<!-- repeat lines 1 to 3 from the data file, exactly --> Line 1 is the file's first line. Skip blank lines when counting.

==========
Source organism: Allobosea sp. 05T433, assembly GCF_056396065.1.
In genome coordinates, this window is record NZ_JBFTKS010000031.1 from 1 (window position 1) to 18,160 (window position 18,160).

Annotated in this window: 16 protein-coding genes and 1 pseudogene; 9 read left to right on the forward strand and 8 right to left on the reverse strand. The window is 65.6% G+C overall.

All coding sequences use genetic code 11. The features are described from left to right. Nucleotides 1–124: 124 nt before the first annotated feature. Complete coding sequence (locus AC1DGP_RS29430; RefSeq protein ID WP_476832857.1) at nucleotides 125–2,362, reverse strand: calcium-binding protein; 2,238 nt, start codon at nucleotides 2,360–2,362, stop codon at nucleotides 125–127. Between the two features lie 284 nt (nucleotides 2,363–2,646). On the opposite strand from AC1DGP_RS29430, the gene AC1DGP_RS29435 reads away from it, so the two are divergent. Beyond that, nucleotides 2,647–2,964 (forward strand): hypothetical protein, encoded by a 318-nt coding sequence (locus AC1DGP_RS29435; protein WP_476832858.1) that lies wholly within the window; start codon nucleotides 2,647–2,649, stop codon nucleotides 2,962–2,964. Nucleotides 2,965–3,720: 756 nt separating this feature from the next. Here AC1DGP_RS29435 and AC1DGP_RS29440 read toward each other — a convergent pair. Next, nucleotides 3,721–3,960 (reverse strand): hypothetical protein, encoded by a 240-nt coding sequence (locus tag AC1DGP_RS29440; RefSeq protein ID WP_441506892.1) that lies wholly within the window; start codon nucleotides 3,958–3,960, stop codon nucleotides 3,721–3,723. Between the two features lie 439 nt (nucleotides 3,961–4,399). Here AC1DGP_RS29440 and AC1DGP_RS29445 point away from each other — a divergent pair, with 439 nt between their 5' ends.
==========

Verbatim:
Source organism: Allobosea sp. 05T433, assembly GCF_056396065.1.
In genome coordinates, this window is record NZ_JBFTKS010000031.1 from 1 (window position 1) to 18,160 (window position 18,160).

Annotated in this window: 16 protein-coding genes and 1 pseudogene; 9 read left to right on the forward strand and 8 right to left on the reverse strand. The window is 65.6% G+C overall.